As usual, the industry is finally catching up with the Outpost. The cost of movies has been one of our constant discussion points in our community, down in the Disqus. We have been talking about this since the start of COVID.  Now Hollywood is waking up. A report in, arguably, the premier trade Variety has talked about the big losers of the year at the box office and finally talks cost.


Die Hard’s budget, adjusted for inflation to today, would be just $67 million


Disney and Paramount are both staring down the barrel of potential big losses this season. Indiana Jones and the Dial of Destiny and Mission: Impossible – Dead Reckoning Part One will cost their studio over $100 million each in losses over their theatrical run. The killer was the global box office simply not being so excited about huge, legacy US franchises anymore, and the massive costs of blockbuster movies these days.

Grosses are between $200 million and $400 million down from the last installments in the franchises. As legacy franchises, they are aimed at older audiences, and then there was that budget. $300 million or more in both cases, without marketing. Shawn Robbins, chief analyst at Boxoffice Pro says:

“These movies would have been a lot more economical if it weren’t for COVID. But even if that meant their budgets were inflated, at the end of the day, these movies cost what they cost and performed how they performed.”

Mission: Impossible will, like Disney’s Elemental, squeeze out a small profit over a long time when you factor in home entertainment, rights, and licensing revenue. Analysts also say Fast X, with a $340 million budget, will just about turn a profit once all the moving parts stop and the dust settles, but these will be tiny profits before “Hollywood Accounting”. Under Hollywood rules, Return Of The Jedi still hasn’t made a profit on a $38.5 million budget (adjusted for inflation, $118 million today).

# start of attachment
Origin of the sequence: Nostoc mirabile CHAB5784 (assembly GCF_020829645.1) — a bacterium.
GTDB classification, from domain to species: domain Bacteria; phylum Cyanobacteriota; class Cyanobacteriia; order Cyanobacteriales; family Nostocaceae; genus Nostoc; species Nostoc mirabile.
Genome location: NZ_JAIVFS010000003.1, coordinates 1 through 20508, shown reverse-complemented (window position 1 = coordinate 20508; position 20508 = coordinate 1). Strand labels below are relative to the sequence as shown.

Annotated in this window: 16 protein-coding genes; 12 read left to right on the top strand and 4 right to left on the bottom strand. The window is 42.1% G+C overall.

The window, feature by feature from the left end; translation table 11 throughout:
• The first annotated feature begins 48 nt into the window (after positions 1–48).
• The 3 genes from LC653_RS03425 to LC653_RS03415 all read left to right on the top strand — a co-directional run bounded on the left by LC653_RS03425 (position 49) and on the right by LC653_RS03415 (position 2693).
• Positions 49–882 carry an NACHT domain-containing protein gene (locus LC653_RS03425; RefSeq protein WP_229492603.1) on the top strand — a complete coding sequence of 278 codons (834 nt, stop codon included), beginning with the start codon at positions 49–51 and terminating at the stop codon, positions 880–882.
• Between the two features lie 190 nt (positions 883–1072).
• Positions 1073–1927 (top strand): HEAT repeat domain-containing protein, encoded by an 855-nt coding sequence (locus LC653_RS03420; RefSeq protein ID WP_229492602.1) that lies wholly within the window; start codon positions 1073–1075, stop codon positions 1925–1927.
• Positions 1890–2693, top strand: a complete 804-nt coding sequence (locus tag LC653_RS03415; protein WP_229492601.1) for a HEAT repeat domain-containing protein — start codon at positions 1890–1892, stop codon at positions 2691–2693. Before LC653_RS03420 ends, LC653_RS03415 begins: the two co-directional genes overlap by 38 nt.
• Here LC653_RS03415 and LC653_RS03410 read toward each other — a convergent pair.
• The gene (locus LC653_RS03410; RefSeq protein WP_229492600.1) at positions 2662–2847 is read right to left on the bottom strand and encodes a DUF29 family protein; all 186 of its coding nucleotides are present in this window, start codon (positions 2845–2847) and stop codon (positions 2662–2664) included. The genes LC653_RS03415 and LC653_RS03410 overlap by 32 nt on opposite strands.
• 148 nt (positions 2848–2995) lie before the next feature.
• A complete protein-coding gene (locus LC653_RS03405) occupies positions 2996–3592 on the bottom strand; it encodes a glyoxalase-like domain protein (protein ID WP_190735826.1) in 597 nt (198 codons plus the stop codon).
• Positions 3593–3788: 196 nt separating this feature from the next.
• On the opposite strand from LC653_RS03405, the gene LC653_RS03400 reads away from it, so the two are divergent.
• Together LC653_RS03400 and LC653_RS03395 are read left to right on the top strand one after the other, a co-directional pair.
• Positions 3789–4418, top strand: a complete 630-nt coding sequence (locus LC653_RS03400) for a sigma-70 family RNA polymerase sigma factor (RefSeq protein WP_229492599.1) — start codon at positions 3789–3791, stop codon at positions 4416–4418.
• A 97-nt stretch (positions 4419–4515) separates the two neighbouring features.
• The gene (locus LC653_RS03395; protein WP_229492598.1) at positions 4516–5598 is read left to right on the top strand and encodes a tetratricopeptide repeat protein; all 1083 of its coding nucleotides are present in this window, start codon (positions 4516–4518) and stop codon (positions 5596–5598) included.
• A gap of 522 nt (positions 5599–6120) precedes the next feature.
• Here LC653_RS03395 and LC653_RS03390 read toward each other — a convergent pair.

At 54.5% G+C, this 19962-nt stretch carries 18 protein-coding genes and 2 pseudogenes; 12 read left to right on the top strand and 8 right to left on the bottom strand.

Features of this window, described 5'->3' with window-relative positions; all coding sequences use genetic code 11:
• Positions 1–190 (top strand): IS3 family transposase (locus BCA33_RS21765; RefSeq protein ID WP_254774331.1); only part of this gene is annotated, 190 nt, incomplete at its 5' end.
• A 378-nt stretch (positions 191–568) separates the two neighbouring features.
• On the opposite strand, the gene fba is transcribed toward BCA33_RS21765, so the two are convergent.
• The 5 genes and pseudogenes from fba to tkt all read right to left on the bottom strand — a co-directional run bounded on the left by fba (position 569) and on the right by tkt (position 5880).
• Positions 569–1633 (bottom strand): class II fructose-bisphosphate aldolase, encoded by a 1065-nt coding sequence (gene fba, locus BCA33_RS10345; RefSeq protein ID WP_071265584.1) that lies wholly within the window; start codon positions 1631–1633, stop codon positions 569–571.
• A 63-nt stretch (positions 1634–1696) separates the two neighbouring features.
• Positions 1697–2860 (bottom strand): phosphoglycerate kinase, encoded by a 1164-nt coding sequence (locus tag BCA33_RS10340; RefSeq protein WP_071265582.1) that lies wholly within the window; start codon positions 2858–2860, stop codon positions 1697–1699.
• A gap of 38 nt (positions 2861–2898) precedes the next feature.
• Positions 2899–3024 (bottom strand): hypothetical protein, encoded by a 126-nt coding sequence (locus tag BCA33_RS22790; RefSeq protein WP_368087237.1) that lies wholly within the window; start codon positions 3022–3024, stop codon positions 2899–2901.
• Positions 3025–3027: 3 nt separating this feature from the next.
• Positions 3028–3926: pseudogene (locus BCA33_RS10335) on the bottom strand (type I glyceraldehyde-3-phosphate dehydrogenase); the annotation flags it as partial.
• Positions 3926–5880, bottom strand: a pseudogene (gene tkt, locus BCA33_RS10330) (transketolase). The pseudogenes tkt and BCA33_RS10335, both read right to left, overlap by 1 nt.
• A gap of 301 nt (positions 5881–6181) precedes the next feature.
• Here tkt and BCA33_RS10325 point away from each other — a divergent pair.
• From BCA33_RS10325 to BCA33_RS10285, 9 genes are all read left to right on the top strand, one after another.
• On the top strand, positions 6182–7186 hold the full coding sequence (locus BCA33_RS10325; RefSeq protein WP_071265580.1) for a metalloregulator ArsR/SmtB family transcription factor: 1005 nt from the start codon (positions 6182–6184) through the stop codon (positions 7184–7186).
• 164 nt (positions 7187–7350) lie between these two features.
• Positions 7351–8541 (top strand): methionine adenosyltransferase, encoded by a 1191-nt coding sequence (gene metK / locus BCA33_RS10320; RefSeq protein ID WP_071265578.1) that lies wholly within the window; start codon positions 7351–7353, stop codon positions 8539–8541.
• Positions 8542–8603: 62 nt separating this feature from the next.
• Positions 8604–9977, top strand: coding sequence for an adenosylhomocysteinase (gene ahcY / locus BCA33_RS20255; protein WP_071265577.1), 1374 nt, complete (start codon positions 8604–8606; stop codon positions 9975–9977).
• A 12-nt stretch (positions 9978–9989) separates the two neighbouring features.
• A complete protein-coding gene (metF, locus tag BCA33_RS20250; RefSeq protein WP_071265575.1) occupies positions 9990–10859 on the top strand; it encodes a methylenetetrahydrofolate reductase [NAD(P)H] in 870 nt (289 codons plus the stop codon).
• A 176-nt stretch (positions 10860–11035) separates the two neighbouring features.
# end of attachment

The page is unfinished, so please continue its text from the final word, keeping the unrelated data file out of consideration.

“Tell George… no need to pay points!”


Jeff Bock, an analyst with Exhibitor Relations, says:

“There’s an opportunity to make money back with streaming and other sales, but that’s long into the future. It’s playing the long game instead of the short game. They don’t want to be profitable in 25 years.”

To give an idea of the scale of the problem facing the industry, in 2023 only four films have surpassed $700 million worldwide. There were twelve in 2019, immediately pre-COVID. Of those that have, movies like The Super Mario Bros. Movie, Barbie, and Oppenheimer had significantly lower budgets, around half of Mission: Impossible and Dial Of Destiny.

Look for $150 million budget ceilings to be applied to productions. Not good news for people who will have to thrash out new contracts post-strikes.

Check back every day for movie news and reviews at the Last Movie Outpost